Moratorium is finished - but it should have been made permanent
This week, Ofgem announced that energy companies can resume forced installation of prepayment meters (PPMs).
For some people, PPMs work because it helps them manage their budgets. The disadvantage of PPMs is that consumers must find the money to cover periods of high usage, particularly in the winter. By contrast, direct debit customers can spread their energy costs across the year.
Why did involuntary PPM installations proliferate? Increased energy prices made bills unaffordable for many people. Last year, demand for advice on energy from the Scottish CAB network issues rose by 34% over the year before. Soaring prices forced people into energy debt. The average energy debt Scottish CAB network clients presents is £2,307. The energy companies argue that they have supplied a service and need to re-coup the arrears.
PPMs have become a way for suppliers to manage consumers’ debts, moving them away from their previous role as a potentially useful budgeting tool. More fundamentally, forced PPM installation removes a person’s semblance of choice and disempowers them from making appropriate choices about their financial obligations.
Forced PPM installations were routine until last February, when some newspapers reported a couple of very emotive cases. The resulting outrage led Ofgem to announce a moratorium while it consulted on a code of conduct. That pause is over and suppliers can return to involuntary installations of PPMs. Our position is that this moratorium should have been permanent.
Ofgem has produced a new code of practice for forced installations, but it does not go far enough. For example, the code prevents suppliers undertaking forced PPM installations in households where there is a child under two years old but allows installations in homes where three-year-olds live. Similarly, a household where all the occupants are over 75 is exempt but a household with one 75-year-old and one 74-year-old is not. These age-related cliff edges mean families in difficult financial circumstances may end up with PPMs against their wishes.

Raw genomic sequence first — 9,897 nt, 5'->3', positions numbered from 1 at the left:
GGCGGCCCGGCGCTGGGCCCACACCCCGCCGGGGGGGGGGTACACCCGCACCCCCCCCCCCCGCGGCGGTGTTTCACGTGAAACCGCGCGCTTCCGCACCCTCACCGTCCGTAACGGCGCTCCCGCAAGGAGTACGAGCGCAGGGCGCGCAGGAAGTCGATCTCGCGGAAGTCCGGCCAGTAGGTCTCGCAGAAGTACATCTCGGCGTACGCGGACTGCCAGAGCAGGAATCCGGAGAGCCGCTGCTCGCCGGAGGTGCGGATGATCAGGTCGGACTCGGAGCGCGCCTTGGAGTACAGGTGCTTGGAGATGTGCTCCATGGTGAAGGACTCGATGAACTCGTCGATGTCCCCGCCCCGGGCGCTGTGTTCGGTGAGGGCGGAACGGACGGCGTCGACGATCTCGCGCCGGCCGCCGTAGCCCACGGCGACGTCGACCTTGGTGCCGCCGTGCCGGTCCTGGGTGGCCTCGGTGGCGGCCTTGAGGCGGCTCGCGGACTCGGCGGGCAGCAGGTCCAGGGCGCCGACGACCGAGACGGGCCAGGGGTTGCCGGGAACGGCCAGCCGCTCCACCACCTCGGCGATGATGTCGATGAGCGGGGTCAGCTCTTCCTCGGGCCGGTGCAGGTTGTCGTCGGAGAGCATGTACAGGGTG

Having to pay for energy up front through a PPM can have serious implications for people’s finances. One of our CABs saw a person who lost his job during the Covid pandemic and was struggling financially. He had £97 gas debt and £32 electricity debt. 25% of his PPM top-up went towards repaying his debts. When he approached the CAB, he had 66 pence left on his meters and had applied for a Crisis Grant. With the resumption of involuntary PPM installations, this kind of scenario is likely to re-emerge in the coming months. This example underscores why Ofgem must make its code more robust and why suppliers must work harder to help people arrange a realistic repayment plan.
As this story shows, energy is a luxury that too many people can only afford in the first weeks of the month, after which they go without until the next payday. Going to bed early and staying there all night with the lights off; rationing their food to pay for their heating; spending hours in the library or sitting on buses going round in circles, just to stay warm. These are stories we hear often now. This is why we are running our Worried This Winter? campaign offering help with energy bills. https://www.cas.org.uk/worried.
Matthew Lee is senior policy officer for energy at Citizens Advice Scotland.
This article originally appeared in the Herald